“I think the mainstream American skateboarding culture is kidding itself. They’re really dismissive of emotions in a way that is hurting itself. It’s becoming more and more inline with traditional athleticism, but also what is acceptable as a skateboarder is so narrow – you have to be cool, not talk about your feelings.” If you’re one of those idiots like me who put off watching Minding the Gap for months, here’s another motivator: Skateism put their interview with director Bing Liu online. Yeah, you need to enter your card details, but a Hulu trial to watch it is free, and you can cancel the second you finish the movie — provided you’re not destroyed for the rest of the day.
Can’t tell what happened with this and why it is only going online now — as it was supposed to come out, like, literally four or five years ago (maybe they just waited for angst to start trending again) — but Death Video is now online in full. Features much, much younger versions of Tyshawn, Kempsey, Troy, etc.
The B.Q.E. Lot is set to be renovated by the D.O.T. at the start of next year, and it’s going to look exactly like that shitty space around the Flatiron Building with sandpaper ground and random rocks everywhere. Can’t we just get a ledge?
“Does all this mean that New York is vanishing? Sure. But the deli wasn’t there forever, either. Vanishing is what New York does.” Roctakon’s brother wrote a rad thing about revisiting the Brooklyn delis that he had photographed back in 2008.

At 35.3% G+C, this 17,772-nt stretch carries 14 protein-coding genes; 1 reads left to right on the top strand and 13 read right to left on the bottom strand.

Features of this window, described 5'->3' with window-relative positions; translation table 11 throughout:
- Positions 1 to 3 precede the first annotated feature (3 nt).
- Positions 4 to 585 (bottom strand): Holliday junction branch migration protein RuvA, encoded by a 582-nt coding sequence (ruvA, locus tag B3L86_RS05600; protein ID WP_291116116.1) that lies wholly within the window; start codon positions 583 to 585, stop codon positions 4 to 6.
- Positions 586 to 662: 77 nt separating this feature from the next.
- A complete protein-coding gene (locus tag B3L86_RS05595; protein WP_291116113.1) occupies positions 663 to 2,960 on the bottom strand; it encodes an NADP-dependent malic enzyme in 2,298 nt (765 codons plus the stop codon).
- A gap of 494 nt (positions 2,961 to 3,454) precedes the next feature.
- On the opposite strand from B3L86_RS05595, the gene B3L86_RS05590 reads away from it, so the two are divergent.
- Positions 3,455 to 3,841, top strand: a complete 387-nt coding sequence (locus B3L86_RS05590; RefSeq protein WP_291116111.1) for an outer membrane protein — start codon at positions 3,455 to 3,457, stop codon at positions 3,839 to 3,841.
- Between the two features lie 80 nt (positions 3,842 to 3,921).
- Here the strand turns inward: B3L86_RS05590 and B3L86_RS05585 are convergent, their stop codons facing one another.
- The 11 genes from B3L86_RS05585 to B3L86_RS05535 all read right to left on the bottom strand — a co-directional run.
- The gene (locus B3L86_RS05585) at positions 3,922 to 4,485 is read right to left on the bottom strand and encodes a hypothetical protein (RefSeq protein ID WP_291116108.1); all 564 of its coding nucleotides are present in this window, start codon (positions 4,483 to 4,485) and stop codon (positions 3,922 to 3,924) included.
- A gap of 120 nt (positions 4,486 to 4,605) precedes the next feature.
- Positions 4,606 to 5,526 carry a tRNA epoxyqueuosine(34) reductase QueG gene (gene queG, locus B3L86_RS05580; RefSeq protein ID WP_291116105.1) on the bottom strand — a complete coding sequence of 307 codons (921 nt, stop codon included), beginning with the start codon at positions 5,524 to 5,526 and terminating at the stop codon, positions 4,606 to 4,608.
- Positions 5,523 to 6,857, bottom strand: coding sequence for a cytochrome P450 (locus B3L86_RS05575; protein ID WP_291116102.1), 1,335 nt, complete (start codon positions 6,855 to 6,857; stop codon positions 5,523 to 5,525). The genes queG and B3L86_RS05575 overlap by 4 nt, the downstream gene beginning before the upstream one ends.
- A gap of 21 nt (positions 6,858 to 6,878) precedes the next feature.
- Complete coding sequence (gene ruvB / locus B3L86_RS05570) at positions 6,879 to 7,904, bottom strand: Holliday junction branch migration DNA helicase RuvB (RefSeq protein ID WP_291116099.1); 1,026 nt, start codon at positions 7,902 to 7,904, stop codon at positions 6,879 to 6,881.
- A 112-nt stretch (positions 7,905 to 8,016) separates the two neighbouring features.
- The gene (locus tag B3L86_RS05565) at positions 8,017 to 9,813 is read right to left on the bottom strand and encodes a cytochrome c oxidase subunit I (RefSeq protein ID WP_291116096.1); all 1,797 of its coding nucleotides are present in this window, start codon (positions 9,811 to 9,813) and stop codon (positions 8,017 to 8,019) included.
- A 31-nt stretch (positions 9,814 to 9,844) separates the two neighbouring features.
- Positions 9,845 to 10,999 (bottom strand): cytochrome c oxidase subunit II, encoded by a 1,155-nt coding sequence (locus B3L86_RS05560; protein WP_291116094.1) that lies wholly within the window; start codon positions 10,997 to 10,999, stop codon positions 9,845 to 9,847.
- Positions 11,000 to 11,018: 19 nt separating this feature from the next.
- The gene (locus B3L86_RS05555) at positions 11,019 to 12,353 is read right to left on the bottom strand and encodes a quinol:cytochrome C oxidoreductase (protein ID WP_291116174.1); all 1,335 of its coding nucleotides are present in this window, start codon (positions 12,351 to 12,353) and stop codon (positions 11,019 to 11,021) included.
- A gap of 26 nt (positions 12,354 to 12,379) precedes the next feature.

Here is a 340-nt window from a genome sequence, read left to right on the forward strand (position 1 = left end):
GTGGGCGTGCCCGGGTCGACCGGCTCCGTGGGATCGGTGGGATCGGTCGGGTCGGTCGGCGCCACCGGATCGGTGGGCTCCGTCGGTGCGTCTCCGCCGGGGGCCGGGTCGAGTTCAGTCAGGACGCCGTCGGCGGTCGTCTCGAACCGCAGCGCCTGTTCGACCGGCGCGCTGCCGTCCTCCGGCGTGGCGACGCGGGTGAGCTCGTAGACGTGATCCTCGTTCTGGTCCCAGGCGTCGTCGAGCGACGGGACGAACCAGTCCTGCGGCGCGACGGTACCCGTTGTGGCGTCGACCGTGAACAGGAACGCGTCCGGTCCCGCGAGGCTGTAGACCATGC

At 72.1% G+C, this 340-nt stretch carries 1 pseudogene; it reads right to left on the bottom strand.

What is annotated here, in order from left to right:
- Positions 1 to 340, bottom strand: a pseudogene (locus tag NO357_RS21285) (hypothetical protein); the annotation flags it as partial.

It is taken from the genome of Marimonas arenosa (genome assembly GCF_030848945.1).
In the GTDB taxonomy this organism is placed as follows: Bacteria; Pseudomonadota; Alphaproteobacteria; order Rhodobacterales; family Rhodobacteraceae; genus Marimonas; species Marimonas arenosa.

Watched this guy Ruben Spelta skate at Milano Centrale this past summer and it was insane. Dude is a good follow on Instagram, but this compilation video should bring you up to speed for now. Who’s everyone got for best steez 2k16 award?
“I wish Brandon Turner was wearing a Bronze tee when he switch Hardfliped Carlsbad in the Guilty video.” Skateboard Story interviewed Peter Sidlauskas from FlipmodeStick Up Kids Bronze. Link to the “How I’m Living” video please :)
“And I guess I’m also saying that Tiago, if you care bud (which hopefully you don’t) you should maybe consider changing your name to Trevor, switching from Mountain Dew to beer, and getting on Anti-Hero or something.”
Did you know there was a time when John Cardiel had a pro snowboard, and Burton advertised in Thrasher? Our bud Alex Dymond just released a book entitled Snow Beach, which chronicles an era when snowboarding was very much an offseason activity for skaters, with tons of crossover via fashion, style, etc. from skateboarding.
The new Watermelonism video, “Keep Biting,” is premiering at 2nd Nature on Thursday. Flyer here. Music by the world famous DJ Thando of “Needed Me” remix fame.
“Dipset: The Movie” — a big topic around here some ~ten years ago — is back and is actually still great. “You’re so ugly I could hear it through the phone.”
QS Sports Desk Play of the Week: Sooooooooo, ANYWAYYYYYY…
Quote of the Week: “I just found out through Google that I have chlamydia, I should bounce.” — Name Withheld
Today marks ten years since the release of The Inspiration, which was 95% of the way as incredible of an album as TM101, this website’sfoundingpieceof scripture. (Even did a tribute post to it the day it leaked online, and distinctly remember listening to nothing else that winter.) There really is no greater three-peat of motivational speaking than the first three Jeezy albums. The guy has nothing left to prove #jeezysaves.